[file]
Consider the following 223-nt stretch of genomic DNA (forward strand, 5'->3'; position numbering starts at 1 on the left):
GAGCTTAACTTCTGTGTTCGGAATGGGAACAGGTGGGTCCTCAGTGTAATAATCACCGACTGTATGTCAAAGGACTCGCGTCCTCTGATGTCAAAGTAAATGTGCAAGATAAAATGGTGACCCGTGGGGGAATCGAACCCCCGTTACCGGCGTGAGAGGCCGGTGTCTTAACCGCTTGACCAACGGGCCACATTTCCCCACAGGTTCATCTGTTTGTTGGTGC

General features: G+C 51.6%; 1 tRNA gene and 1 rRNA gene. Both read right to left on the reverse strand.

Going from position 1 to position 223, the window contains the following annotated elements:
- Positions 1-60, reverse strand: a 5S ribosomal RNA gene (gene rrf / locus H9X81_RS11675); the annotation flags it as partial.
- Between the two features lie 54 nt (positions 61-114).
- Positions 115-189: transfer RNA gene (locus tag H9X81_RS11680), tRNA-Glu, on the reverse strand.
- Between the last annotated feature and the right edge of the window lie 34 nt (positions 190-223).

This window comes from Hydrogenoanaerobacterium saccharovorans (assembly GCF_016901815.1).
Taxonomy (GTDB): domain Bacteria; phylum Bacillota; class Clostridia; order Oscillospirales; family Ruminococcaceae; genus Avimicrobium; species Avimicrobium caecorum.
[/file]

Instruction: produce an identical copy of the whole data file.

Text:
Consider the following 223-nt stretch of genomic DNA (forward strand, 5'->3'; position numbering starts at 1 on the left):
GAGCTTAACTTCTGTGTTCGGAATGGGAACAGGTGGGTCCTCAGTGTAATAATCACCGACTGTATGTCAAAGGACTCGCGTCCTCTGATGTCAAAGTAAATGTGCAAGATAAAATGGTGACCCGTGGGGGAATCGAACCCCCGTTACCGGCGTGAGAGGCCGGTGTCTTAACCGCTTGACCAACGGGCCACATTTCCCCACAGGTTCATCTGTTTGTTGGTGC

General features: G+C 51.6%; 1 tRNA gene and 1 rRNA gene. Both read right to left on the reverse strand.

Going from position 1 to position 223, the window contains the following annotated elements:
- Positions 1-60, reverse strand: a 5S ribosomal RNA gene (gene rrf / locus H9X81_RS11675); the annotation flags it as partial.
- Between the two features lie 54 nt (positions 61-114).
- Positions 115-189: transfer RNA gene (locus tag H9X81_RS11680), tRNA-Glu, on the reverse strand.
- Between the last annotated feature and the right edge of the window lie 34 nt (positions 190-223).

This window comes from Hydrogenoanaerobacterium saccharovorans (assembly GCF_016901815.1).
Taxonomy (GTDB): domain Bacteria; phylum Bacillota; class Clostridia; order Oscillospirales; family Ruminococcaceae; genus Avimicrobium; species Avimicrobium caecorum.